I feel like I’ve covered a lot of ground in the last five weeks and have had a couple of opportunities to put my Portuguese to the test in conversations as well, which has been entertaining..!
This month I have added to my vocabulary by learning:
- Time phrases
- More present tense verbs
- Introducing people
- Basic phrases about my life such as where I live and work
I took a 30 minute italki lesion with a Portuguese teacher to try to practise a few phrases, ask about vocabulary and pick up some basic grammar. I had by ‘language stabilisers’ on by having tabs for wordreference and Google translate open. This really assisted with speedy translations to keep conversation flowing in Portuguese! We spoke probably 75% in English, but the teacher was great at correcting my pronunciation as I still have quite a way to go with some aspects such as vowel sounds and pronunciation of the consonant ‘s’.
I was also chuffed to be able to have a short conversation with a colleague in the facilities cleaning team at work mostly in Portuguese as she is also in the early stages of learning English. We spoke about 80% in Portuguese and I managed to explain in very basic terms that I had just got engaged, which I was very happy with having been learning for such a short length of time!
My main reflections from the last month are:
- Thank goodness I’m learning a romance language! So much of the vocabulary resembles French, which I speak fluently, and the grammar and syntax is typical of a romance language such as French with subject-verb-object word order it has made it much easier to pick up
- Duolingo is great for vocabulary. Duolingo has without a doubt been my best tool in picking up Portuguese vocabulary so far as the mini modules are broken down into manageable chunks with frequent repetition and a range of tasks, so I am able to retain much more of the vocabulary than by using a simple list-based approach.
- Italki is fantastic for time with teachers if you have specific questions. The 30 minute session I had with a teacher on italki was great and very focused. Before the lesson I specified that I wanted to focus on a few specific verbs and also pronunciation and the teacher was great at keeping us on track. She was also very patient and suggested some great resources for me a this A1 level I am currently speaking at.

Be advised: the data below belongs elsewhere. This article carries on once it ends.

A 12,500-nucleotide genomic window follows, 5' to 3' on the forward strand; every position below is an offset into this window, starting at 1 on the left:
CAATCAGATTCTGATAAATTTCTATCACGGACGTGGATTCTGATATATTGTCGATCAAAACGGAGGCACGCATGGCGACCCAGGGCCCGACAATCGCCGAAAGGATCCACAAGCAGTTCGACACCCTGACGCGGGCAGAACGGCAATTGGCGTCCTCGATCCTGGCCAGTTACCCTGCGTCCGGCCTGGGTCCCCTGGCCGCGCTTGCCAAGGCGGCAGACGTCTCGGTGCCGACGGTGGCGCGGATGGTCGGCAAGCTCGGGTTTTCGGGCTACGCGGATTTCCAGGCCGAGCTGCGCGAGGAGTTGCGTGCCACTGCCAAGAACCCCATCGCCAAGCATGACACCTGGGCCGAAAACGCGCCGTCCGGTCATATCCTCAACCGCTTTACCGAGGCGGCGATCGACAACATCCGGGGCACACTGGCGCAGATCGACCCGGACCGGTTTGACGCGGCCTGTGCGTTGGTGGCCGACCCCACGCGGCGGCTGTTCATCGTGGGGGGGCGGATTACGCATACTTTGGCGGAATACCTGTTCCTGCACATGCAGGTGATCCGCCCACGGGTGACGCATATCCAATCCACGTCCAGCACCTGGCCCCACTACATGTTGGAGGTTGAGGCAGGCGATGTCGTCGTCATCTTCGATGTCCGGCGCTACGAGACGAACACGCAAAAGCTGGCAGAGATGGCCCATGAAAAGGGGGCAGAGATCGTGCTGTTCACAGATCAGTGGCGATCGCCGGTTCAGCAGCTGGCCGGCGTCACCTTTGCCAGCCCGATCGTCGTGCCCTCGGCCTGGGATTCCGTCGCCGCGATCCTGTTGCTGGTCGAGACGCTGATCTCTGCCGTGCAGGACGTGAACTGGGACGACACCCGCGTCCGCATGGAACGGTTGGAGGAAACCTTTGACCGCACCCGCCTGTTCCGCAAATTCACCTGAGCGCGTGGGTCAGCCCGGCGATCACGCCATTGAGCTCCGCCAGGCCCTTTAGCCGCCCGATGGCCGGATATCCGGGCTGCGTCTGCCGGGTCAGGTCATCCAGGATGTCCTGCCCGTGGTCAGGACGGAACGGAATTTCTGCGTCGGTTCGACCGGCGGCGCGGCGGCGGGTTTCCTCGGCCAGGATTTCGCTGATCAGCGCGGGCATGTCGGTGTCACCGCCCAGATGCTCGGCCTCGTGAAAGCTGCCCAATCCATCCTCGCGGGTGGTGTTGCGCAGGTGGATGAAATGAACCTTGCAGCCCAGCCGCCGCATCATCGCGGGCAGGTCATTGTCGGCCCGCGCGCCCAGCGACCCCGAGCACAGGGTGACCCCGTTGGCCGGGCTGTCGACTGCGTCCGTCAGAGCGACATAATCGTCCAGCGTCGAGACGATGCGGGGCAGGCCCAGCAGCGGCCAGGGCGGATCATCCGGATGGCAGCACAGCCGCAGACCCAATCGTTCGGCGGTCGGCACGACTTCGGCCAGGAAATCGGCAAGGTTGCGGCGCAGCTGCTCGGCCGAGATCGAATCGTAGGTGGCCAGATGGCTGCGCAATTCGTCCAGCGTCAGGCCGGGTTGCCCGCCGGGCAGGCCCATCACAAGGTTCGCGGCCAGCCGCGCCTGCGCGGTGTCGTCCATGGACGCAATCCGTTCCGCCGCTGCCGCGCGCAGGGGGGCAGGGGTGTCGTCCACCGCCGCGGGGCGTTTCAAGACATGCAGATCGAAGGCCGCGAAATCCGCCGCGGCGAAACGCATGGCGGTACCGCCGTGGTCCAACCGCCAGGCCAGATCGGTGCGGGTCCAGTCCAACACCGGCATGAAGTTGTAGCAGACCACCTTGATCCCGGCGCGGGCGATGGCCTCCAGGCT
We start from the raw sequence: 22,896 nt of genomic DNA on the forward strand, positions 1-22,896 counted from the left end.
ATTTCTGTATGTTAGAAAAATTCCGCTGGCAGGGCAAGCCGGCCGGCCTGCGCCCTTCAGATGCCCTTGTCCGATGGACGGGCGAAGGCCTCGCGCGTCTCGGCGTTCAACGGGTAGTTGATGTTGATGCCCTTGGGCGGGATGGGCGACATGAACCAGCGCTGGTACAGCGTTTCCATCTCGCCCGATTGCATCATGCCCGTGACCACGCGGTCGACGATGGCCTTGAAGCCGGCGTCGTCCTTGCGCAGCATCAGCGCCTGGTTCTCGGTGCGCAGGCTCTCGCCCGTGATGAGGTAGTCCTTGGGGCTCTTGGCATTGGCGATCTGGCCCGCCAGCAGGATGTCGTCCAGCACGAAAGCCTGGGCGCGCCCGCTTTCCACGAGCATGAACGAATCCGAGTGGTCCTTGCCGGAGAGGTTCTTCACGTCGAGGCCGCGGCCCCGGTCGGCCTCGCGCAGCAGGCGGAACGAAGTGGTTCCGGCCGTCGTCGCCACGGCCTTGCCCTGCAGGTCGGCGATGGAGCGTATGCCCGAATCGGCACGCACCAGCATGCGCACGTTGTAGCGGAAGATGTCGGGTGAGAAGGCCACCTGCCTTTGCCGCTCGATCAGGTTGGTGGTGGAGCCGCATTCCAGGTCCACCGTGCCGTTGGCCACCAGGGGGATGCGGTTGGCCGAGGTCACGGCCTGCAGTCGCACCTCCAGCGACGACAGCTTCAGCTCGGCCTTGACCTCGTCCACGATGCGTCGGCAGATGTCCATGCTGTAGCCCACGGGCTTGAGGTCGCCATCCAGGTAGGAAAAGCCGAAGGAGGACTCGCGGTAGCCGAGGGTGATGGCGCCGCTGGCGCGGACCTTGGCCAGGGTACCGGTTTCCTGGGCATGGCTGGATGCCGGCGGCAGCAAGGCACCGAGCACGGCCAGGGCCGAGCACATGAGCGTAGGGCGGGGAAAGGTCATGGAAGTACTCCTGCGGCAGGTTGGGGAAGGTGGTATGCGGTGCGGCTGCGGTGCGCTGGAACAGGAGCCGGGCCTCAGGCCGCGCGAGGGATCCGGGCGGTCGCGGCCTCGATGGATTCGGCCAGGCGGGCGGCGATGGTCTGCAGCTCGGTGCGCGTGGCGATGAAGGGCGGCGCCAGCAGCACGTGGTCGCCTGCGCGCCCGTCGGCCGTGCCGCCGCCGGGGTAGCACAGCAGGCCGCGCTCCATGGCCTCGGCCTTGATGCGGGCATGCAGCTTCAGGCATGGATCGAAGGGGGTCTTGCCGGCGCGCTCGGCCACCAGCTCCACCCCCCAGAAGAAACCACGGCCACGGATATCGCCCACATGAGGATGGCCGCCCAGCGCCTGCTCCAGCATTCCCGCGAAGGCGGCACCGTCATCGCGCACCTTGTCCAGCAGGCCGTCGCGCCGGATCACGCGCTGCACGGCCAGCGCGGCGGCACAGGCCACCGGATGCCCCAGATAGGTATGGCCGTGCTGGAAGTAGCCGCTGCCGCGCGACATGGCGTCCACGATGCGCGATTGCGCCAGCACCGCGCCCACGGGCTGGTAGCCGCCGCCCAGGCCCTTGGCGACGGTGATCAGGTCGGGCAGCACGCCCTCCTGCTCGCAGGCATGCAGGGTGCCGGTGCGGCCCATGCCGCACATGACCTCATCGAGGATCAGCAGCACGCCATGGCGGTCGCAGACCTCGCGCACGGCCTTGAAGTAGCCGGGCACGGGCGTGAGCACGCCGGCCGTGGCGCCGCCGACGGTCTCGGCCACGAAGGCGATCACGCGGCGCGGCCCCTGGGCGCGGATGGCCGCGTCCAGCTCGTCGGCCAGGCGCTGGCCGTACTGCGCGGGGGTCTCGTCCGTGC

- Speaking is quite intimidating, but finding a patient native speaker to listen and iron out any errors in a positive way is essential. This is something I am now doing with a colleague at work who is in the facilities team and is not much further ahead in speaking English as it’s great to get to know her and also motivates me to keep on learning. I would definitely recommend finding a tandem language partner at a similar level to yourself as you can really empathise with where each other is at in the language learning journey.
- Finding time for structured study is a bit more challenging. I work full time, so am struggling to squeeze more study time into each day. At the moment I am doing one Duolingo module on the way home from work and listening to one or two sections of the Teach Yourself Portuguese lessons. Occasionally in the evenings I am also writing key vocabulary on post-it notes and putting it round the flat so that I can see them while brushing my teeth or preparing dinner.
I was on holiday last week, so my routine has slipped a bit, but to get on track my main targets for the month two are:
- Take another italki lesson
- Focus a bit more on understanding grammar
- Purchase an A1 – A2 study guide to support with grammar
- Try Memrise as another free platform for vocabulary learning
- Try to hold two more conversations predominantly in Portuguese at work and at Mundo Lingo
- Learn conjunctions and linking phrases to keep a conversation flowing
- Learn how to ask questions
- Practise my pronunciation through free online drills
- Learn vocabulary for countries, languages and nationalities
- Consolidate grammar in particular articles and gender agreements
Wish me luck for the next month..!